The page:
The One With the Sunk Cost

We've been on the topic of fallacies lately and I owe my esteemed co-blogger SK a thank-you for educating me about them, so I thought I'd offer one. I look forward to your thoughts. (I'll also borrow SK's disclaimer that thought experiments are included in this post, and if you dislike Friends you may want to stop reading now. Are there people who dislike Friends?)

This fallacy is a favorite of mine: "sunk cost." Logically Fallacious offers a nice definition and examples, but basically I think of it as, "This [project/relationship/activity] isn't working and doesn't seem likely to get better, but I can't walk away because I've already put so much [effort/time/money] into it!"


As an example, I like to ask people whether they finish a book or movie they're not enjoying. If they tell me they stick with it to the bitter end, I'm always curious about their reasoning. Because they've already spent time on it?

I'll readily acknowledge that quitting things can easily become a habit (another thing Mom and Dad were right about). But if someone isn't enjoying or benefiting from an activity and there is little hope of doing so in future, does more time or effort make sense?

What do you do in this situation? If you ditch the thing, when do you decide it's time to walk away? If you stick with it, how much has to be invested to prevent you from walking away? These questions can be hard to quantify but it may be important to try.


Sunk cost can keep relationships going. True story, names changed: a former co-worker, Mike, had been married to Beth for almost 25 years. The early years were good, but nowadays neither spouse feels very positive about the marriage. They've tried counseling a couple times but nothing changes.

They have different spending habits and often argue about money. Beth tells Mike he should be earning more. Maybe she means well, as in, "You're wonderful and capable of so much more!" but it doesn't feel that way to him. They have different social habits (one introvert, one extrovert), and most of their time as a couple is spent watching TV now that their kids are grown and gone.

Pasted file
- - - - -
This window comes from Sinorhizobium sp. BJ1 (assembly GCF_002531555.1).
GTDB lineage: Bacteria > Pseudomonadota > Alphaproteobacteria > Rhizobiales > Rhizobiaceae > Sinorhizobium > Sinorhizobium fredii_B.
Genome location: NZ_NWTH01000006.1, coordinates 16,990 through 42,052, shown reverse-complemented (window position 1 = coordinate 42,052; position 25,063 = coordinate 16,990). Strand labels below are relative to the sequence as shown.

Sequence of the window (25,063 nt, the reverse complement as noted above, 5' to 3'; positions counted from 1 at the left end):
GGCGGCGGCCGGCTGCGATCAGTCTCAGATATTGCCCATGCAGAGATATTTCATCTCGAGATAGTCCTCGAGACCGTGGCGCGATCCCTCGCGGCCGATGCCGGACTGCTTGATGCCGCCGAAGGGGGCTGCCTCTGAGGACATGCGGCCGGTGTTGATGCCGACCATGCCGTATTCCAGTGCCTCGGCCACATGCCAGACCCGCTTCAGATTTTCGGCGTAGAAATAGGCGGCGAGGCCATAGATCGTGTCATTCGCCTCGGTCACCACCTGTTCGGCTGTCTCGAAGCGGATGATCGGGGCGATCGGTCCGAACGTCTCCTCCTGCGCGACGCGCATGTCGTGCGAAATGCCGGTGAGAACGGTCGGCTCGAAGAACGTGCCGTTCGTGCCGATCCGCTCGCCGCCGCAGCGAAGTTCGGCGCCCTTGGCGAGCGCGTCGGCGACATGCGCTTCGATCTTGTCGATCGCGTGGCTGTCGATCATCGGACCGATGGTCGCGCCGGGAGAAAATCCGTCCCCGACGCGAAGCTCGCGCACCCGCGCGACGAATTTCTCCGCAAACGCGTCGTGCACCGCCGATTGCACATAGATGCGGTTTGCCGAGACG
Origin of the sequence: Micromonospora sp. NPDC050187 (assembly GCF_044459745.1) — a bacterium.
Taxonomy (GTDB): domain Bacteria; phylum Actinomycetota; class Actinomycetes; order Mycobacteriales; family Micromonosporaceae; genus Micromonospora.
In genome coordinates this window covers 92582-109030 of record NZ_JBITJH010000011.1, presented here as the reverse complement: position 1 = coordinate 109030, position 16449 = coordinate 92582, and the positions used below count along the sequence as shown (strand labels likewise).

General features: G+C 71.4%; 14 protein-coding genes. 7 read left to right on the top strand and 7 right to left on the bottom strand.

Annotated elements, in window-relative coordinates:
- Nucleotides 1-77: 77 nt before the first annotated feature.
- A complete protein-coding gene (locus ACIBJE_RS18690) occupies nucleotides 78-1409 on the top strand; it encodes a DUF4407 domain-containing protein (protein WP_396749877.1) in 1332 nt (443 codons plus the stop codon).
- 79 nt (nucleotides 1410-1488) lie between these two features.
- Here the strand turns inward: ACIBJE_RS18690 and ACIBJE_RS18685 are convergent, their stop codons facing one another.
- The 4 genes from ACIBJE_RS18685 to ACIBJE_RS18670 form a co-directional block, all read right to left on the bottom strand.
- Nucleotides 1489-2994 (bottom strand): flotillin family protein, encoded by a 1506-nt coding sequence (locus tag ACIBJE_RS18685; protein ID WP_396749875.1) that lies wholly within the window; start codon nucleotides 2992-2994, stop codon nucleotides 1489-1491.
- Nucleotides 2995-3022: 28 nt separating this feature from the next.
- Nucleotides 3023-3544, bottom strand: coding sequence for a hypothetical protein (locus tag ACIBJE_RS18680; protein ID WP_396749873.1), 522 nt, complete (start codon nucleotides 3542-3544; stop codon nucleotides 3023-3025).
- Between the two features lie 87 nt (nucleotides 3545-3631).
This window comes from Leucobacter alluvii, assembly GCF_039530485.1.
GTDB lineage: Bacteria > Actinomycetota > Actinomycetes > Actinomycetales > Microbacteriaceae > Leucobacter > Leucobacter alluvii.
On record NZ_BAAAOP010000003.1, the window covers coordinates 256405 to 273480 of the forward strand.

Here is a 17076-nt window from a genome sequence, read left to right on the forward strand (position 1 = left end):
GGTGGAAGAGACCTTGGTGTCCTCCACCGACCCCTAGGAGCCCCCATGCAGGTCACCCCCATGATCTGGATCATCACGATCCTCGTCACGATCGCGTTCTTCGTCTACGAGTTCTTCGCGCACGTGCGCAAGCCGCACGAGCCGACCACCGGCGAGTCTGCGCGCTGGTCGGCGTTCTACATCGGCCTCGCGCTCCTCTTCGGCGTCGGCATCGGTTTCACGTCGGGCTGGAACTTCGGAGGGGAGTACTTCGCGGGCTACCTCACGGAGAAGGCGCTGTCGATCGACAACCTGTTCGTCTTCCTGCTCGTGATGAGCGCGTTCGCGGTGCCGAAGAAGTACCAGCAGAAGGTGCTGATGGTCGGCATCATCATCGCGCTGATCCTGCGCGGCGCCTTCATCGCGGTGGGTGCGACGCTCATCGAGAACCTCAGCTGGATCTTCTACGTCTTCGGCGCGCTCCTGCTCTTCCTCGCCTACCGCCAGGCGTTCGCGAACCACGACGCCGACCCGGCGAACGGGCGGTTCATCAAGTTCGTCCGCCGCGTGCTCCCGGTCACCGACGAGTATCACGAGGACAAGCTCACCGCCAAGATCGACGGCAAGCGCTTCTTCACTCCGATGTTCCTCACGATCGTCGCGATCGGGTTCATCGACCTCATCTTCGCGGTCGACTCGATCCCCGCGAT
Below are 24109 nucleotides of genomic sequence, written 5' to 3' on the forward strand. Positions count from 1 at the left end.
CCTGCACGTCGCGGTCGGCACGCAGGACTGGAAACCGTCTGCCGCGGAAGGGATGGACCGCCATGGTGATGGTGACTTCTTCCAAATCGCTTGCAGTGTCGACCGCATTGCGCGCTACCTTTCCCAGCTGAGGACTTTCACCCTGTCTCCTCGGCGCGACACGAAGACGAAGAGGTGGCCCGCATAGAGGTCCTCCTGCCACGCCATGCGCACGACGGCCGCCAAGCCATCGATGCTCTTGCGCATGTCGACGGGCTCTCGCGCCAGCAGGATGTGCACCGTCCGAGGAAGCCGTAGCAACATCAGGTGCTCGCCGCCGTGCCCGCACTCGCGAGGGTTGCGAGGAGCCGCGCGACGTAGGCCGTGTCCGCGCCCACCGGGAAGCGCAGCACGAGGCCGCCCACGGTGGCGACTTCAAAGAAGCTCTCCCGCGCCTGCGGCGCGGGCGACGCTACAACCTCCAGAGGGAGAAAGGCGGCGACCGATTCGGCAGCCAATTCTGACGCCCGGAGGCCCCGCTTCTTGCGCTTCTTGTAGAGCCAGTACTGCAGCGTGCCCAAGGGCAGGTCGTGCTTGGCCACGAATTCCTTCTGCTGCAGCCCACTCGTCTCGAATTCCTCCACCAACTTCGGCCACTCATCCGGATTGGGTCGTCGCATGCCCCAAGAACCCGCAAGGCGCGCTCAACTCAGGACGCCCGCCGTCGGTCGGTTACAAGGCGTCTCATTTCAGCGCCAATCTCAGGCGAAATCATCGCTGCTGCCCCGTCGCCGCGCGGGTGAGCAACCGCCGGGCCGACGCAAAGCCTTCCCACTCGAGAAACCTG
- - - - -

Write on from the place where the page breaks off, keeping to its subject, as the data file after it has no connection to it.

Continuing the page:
Beth left for a year, then returned and Mike decided to stick with it. "Well, I'm not happy...but I've already put twenty-five years into this."


Ending a relationship is often a very difficult decision. Will you end up lonely? In another relationship with different problems? Or might both of us be happier apart?


I am not saying we should ditch things at the first flicker of dissatisfaction or break promises lightly. I do believe in trying to minimize hurt to others and myself, though, so I am saying that inertia from sunk costs may not be the best guide to a happy or productive life, and we should periodically examine whether it plays a role in our decisions.


Want to know if you might be using sunk cost reasoning? Here are a few simple scenarios, and the first is a gimme. There's no right or wrong answer, but let us know what you would do in each one, and why. Have fun 😂

1. You bought a $10 non-refundable, non-transferable ticket to a Saturday matinee in advance. You're not meeting anyone else for the movie. As the time to head to the theater approaches, you don't really feel like going out and think you'd enjoy yourself more at home. Do you go to the movie anyway?

[If you said, "Yes, I don't want to waste the ticket," you might be employing the sunk cost fallacy - see the link below if you're wondering why.]

2. You bought the same advance ticket as in (1). This time you don't prefer to stay home but you definitely wouldn't have bought it if it were $20. You arrive at the theater and realize you lost your ticket. Luckily, they have more available, still at $10. Do you buy another ticket?

3. You didn't buy the ticket ahead of time. As you get to the theater you realize that a $10 bill has fallen out of your pocket and is lost. Luckily, you still have enough to buy a ticket. Do you do so?

What are your thoughts about sunk cost? Are there any situations in which sunk cost might be an appropriate primary consideration or add benefit in making a decision?


[Credit for scenarios 1, 2, and 3 goes to blog site LessWrong.]


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